Last night I took the boys down to the local war memorial for the Act of Remembrance.
My beloved son stood it for as long as he could, and then the Last Post sounded, and his heart broke. We held each other, quietly crying together, loving each other in a way that excluded the crowd around us. Our shared grief blocked out everything else and for those 2 minutes we were able to let go of our game faces and be us.
I have said before that both of us love J, and we do. Even the AC took the risk and put his heart on the line again, knowing what it would mean if anything happened to J.
I believe that our shared grief comes from a lack of closure. 5 years on, and I can now bring myself to talk about it. I am not bitter, I have tried so hard to understand, and from my point of view I have days when I am there. The AC does not. He hates with a burning passion that I have tried to help him calm, and slowly we are getting there, but so slowly.
In the days approaching Rich's celebrations, I told the child that this was our public time, and that we would have a private goodbye when his ashes were scattered later. I told him crying was ok, but our time of sadness would come. Why did I tell him this? Because it was what was supposed to be happening.
On the day of Rich's celebrations, I was asked if 1030 the next morning would be ok for me to be collected, and we would go and get the ashes from the crematorium and make decisions as to what would happen, where and when. I went to the wake as happy as I could be, trusting the words that had been said. How foolish was I.
By 1015 I was ready. By 1030 I was pacing. Eventually, I phoned Rich's brother who was due to pick me up to collect the ashes. He had already collected them he said, at 9am, and was on his way back with them. I was not having anything to do with them.
I begged. I pleaded. But to no avail. The ashes were miles away and not coming back, and I had to explain to the boy child that our private goodbye would never happen.
The person who had the ashes then went on holiday, to get over the stressful time. I carried on muddling through, comforting a child who kept saying to me "Richard did love me. That horrible old woman didn't know us."
A week later I had an email to say the deed was being done. Again I begged and pleaded for the child and I to be able to go. I had friends who would take us to whenever we needed to be, but I was not to be told any location.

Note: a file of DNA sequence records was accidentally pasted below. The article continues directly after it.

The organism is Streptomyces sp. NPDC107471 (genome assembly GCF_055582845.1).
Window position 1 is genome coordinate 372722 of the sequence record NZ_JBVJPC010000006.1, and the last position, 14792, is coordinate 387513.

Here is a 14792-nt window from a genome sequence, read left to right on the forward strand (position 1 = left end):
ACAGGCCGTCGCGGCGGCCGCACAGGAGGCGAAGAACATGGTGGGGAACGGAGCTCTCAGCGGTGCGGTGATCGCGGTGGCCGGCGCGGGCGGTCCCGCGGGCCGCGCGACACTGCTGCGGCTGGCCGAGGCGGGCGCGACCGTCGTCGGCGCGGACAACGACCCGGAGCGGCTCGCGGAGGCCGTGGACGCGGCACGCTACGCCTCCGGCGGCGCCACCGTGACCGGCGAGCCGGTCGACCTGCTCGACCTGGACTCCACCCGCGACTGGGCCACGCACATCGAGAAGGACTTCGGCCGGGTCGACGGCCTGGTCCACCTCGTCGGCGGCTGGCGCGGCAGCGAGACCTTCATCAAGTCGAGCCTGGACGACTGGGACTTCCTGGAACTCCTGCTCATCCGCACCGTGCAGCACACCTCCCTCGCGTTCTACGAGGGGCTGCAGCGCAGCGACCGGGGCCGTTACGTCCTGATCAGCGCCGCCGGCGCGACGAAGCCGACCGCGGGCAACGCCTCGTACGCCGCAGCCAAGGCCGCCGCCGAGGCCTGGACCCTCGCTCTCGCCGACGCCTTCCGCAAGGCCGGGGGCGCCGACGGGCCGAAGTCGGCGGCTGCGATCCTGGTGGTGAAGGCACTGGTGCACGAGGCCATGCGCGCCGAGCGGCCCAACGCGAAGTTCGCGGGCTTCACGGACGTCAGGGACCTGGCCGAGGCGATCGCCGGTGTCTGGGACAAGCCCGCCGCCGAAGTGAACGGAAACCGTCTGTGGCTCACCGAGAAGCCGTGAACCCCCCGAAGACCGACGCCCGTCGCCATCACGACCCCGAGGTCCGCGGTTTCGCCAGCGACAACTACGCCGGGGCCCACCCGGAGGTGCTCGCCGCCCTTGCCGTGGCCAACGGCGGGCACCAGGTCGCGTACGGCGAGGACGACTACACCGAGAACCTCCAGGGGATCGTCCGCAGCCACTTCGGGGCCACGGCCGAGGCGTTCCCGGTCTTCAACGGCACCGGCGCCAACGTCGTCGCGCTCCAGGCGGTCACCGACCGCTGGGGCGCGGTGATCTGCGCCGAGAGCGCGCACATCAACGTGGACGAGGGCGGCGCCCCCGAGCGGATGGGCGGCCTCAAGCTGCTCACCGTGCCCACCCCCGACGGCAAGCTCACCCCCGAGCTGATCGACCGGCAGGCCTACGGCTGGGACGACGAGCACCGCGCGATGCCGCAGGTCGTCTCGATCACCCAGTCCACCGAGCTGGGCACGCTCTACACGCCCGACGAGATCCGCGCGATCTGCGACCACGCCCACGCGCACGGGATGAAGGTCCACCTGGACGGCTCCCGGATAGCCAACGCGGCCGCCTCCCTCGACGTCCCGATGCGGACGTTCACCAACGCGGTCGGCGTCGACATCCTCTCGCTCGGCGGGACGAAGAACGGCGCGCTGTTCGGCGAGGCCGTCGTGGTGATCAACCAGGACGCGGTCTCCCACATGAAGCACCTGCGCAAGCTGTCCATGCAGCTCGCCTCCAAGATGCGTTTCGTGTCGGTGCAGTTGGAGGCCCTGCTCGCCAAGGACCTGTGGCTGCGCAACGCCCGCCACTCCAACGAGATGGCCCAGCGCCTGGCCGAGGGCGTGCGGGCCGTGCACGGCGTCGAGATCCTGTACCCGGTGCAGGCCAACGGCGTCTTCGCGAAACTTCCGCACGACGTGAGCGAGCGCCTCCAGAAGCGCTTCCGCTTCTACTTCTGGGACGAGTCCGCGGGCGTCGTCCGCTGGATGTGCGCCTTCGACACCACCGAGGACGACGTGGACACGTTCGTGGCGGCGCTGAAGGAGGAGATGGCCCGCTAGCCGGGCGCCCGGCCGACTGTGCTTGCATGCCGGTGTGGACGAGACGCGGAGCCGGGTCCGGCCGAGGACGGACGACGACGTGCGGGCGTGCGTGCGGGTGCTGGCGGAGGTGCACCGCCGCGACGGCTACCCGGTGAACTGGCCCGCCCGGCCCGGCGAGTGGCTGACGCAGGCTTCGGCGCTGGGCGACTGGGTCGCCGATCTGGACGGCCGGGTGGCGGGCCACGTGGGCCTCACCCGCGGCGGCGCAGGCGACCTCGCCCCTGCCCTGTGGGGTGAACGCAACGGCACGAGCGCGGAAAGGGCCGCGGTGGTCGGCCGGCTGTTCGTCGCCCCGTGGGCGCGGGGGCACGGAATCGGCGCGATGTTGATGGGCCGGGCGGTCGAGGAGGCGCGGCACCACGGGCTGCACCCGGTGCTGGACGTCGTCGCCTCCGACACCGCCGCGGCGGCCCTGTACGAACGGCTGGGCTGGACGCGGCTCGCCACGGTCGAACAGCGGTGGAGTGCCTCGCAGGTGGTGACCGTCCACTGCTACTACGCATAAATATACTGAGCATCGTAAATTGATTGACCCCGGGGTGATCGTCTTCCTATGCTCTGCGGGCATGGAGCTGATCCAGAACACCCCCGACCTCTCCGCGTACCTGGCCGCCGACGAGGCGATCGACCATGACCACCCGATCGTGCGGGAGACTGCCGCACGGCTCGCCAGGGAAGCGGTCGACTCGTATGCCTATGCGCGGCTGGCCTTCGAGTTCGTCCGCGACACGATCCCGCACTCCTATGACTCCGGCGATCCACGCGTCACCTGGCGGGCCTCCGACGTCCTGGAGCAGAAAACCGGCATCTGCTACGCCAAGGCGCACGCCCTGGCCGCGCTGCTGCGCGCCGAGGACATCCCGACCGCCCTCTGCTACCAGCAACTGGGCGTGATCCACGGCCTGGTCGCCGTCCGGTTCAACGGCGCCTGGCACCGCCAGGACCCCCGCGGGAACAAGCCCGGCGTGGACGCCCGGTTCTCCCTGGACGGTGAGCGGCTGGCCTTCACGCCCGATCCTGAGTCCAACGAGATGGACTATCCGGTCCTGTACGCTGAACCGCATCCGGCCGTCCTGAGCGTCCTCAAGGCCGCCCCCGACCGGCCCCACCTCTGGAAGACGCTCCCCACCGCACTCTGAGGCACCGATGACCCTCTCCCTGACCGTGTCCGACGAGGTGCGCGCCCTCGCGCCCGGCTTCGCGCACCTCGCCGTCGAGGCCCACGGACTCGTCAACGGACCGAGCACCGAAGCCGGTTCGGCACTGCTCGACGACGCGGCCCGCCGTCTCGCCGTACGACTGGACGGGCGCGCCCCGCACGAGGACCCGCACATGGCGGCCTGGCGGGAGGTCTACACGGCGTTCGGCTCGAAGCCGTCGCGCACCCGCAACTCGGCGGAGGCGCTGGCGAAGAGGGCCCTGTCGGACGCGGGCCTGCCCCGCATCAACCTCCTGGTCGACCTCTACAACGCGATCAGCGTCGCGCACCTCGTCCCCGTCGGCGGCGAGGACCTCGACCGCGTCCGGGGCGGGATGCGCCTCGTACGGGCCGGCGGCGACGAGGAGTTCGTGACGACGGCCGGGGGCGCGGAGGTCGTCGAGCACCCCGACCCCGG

And then an email to say it was done. Eventually, weeks later there were pictures on fb that show the place, apparently.
The question then, was did I believe him? The answer, five years on, is that I want to, but I don't. How can I believe someone who would lie to a grieving six year old and a widow? Who would behave in such a way?
From this grief and betrayal came A Year and a Day, where we scattered the ashes of his bike kit that he was wearing, his blood soaked helmet and t-shirt, all burned together with high flames until all that was left was ashes. With family and friends they were scattered in a forest, as befits a Druid of his nature. His brother and family were invited, but chose not to come, not to that, not to St Clement Danes, not to the inquest. (For the first I had family, for the latter I had the lovely boys of the armoury) Because of a Year and a Day, we have somewhere to go if we need to, but I know the child feels the lack of a grave, a marker, something tangible that he can go to and talk to.
He wants his ashes put with Rich's, and I've had to explain so many times that that just is not possible, that we don't know for certain where Rich is.
I never hear from any of Rich's family now. The child and I, those 5 years, have been whitewashed away, I believe. All the talk of emotional support and financial help was just talk. I am left, no place to visit, still with the finances to cover, still dealing with the post.
If this comes across as bitter I am sorry. I know how few people read this blog, and so I am trying writing it out to see if I can expel the sense of betrayal from me that way. I am not bitter, I am accepting that grief makes people do strange things. (There were other things done that were stranger.)
And now I don't know how to end this, so I'm going to make a cup of tea. Quietly.
- Posted using BlogPress from my iPhone so don't mock the spelling and I'll be back later to sort the layout!